Keeper of Pleas, by Annelie Wendeberg

Hi, there! Good afternoon, hope you’re having a wonderful Saturday so far! I’m here today to talk about my last finished book: Keeper of Pleas, by wonderful Annelie Wendeberg. She was awesome and great and sent me a review copy, but my cold got me a week later in finishing it 😦 Anyway, better late than never, right? Haha! Thanks again, Annelie!! What a mystery!!

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from my Instagram 🙂

the story

December, 1880.

Coroner Sévère gets himself into one of the most macabre cases of his career when nine corpses are discovered by chance in England. The macabre part? All are newborns with obvious signs of violent deaths.

The mystery gets bigger when the mortician responsible for the bodies goes missing and it’s found dead in the Thames. What at first seemed two very distinct cases without any relation between themselves soon get trickier.

To be exact, everything gets set into motion in the second Sévère steps on Miss Mary’s room. Both found their fighting matches. Who shall be the winner? Who shall solve the mystery?

Who shall be the surviviour?

the analysis

Just remembering that those were my impressions and opinion as a reader 🙂

I was beyond excited when Annelie send me her new book. I already explained how her work was a key piece for me to pick up more books for reading in this post, so I’ll skip that part, haha! But seriously, she never seizes to stop impressing me. Even though I had some problems with this book – especially in the beginning, as it all sounded so confusing – but as soon as I got my mind together, I flew through it. Who did it? Why? Will it happen again?

I found myself lost in a very vivid and alive London in the 19th century, running along Sévère and Mary to find answers and see who would win their private social war. This was a first class mystery that made me grab my seat and have a very intense ride. I only took a star off because of the confusing beginning and because I was bothered by most of the sex scenes. I understand what Annelie did, animalizing things on purpose and I think it was necessary in many points, but I shivered a lot, haha! Four proud stars 🙂

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The narrative style was third person with alternating points of view between several characters and that was what made me so confused in the beginning. You see, I have a very shitty memory and am particular awful with names. Sometimes, I finish books without being sure of the characters’ names, especially if they are first person narrated. However, in Keeper of Pleas’ case, it went beyond that. The mystery dominates the pages since the first line and we didn’t know whose point of view we were reading until the middle or end of it :/

I have to say that, after my brain was able to process the beginning and understand who were the protagonists (yes, you read it right, unfortunately), I dived head first in this 19th century London. Every corner hid more mystery and every answer raised even more questions. IT WAS SO COOL AND AWESOME!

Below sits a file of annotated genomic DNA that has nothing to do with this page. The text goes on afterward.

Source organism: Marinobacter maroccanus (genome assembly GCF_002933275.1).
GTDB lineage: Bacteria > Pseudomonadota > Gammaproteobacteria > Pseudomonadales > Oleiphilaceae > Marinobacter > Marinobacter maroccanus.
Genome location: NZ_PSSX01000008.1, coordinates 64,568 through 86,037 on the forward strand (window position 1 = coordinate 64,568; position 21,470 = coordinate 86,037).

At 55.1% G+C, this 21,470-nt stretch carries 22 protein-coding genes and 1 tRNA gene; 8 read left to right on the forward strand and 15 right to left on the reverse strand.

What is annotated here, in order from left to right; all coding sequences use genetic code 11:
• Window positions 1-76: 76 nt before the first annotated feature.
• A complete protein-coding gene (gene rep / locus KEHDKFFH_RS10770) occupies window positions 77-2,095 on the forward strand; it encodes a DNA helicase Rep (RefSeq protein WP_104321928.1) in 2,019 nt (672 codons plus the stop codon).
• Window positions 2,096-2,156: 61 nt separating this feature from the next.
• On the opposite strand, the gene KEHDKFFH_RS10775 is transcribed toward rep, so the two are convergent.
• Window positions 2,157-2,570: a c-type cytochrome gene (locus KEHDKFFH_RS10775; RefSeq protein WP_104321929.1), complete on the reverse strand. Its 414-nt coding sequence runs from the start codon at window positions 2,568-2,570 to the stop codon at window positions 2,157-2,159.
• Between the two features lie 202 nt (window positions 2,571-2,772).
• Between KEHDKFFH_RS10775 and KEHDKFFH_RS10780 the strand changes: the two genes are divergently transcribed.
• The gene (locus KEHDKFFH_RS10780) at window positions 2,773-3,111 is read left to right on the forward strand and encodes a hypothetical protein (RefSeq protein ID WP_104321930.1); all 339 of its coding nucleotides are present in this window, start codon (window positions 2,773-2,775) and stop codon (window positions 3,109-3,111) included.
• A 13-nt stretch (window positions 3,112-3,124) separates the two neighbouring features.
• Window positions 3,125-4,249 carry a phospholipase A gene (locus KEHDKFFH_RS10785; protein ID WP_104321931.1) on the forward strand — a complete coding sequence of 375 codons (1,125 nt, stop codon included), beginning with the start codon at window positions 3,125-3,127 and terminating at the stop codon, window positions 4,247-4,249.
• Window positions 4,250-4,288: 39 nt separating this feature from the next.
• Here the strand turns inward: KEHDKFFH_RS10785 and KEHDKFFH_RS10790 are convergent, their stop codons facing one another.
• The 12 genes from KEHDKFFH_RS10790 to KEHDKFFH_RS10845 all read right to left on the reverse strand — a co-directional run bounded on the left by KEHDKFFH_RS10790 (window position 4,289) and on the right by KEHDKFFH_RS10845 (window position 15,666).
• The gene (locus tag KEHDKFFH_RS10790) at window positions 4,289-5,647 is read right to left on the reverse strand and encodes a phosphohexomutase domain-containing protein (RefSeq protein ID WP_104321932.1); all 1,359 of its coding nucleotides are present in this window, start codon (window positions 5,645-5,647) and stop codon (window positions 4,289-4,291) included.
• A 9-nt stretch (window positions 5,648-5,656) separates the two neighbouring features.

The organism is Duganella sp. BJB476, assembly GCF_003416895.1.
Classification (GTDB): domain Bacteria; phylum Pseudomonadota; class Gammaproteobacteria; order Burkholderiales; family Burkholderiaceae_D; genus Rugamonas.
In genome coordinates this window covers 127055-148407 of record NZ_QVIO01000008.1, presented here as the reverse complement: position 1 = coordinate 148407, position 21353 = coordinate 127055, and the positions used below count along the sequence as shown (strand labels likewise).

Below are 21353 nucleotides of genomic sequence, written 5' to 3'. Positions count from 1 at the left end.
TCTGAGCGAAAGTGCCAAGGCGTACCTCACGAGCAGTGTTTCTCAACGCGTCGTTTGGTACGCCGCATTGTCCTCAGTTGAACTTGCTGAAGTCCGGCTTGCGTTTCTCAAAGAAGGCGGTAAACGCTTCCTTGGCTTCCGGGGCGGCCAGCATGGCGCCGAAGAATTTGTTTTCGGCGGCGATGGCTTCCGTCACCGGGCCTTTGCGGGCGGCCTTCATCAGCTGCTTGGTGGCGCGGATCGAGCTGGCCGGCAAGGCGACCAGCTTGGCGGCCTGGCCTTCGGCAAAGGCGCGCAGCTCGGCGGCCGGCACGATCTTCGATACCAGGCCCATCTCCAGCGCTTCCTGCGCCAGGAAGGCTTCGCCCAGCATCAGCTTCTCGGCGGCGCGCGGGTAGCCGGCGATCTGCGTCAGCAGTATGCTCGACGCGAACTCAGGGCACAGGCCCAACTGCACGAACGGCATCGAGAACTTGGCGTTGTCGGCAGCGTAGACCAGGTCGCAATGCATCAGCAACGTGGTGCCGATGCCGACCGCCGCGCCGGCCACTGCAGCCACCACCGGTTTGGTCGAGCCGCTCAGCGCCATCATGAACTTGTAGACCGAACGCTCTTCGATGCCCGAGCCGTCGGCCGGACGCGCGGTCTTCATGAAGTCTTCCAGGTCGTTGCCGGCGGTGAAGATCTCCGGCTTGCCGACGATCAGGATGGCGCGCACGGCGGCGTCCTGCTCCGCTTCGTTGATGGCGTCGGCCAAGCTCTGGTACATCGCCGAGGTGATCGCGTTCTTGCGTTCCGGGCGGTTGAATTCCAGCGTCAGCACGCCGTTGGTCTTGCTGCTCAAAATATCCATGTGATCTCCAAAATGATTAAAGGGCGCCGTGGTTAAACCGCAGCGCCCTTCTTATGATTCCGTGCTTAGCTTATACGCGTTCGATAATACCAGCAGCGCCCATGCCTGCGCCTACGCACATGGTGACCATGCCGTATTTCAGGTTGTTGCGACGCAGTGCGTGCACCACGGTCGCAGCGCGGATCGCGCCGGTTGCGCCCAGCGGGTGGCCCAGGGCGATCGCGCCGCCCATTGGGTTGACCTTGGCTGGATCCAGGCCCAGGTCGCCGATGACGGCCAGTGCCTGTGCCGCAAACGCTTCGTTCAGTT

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Wendeberg writing style is impeccable. She makes everything so human, so real that I felt like being physically sucked to my iPad’s insides were starting to sound like a possibility. Several times I had to force my eyes out of the screen and take a deep breath, study my surroundings and make sure I was still on 21th century before resuming my read. Wendeberg truly wraps her reader into the story.

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The plot was complex, intricate and I didn’t know who had done it until the last second, always second guessing every witness, every clue, every evidence. I JUST NEEDED TO KNOW WHO DID IT! And even after it was revealed, I didn’t know if I could trust if it was the real deal or not, haha! Seriously, I was a goner for Keeper of Pleas. The elements entwined won me over – London, 19th century, mystery, thriller, the macabre, the action, the romance. I’m pretty sure this simply wasn’t that perfect for me because Sévère was straight, haha!

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Anyway, let’s talk a bit about characters now. Wendeberg’s construction was impeccable, I haven’t a word against her. Every character was remarkable in a subtle way, all so painfully human in their qualities and faults. The relationships were also built very well and she makes a point of expressing how it was all about the lust between Sévère and Mary at first and how they took their time building trust. To be honest, I still don’t know if they ever really loved each other and the end of the book doesn’t help matters, haha! Don’t worry, I wont’t spoil anything, but brace yourself for several bombs to fall off your head, haha!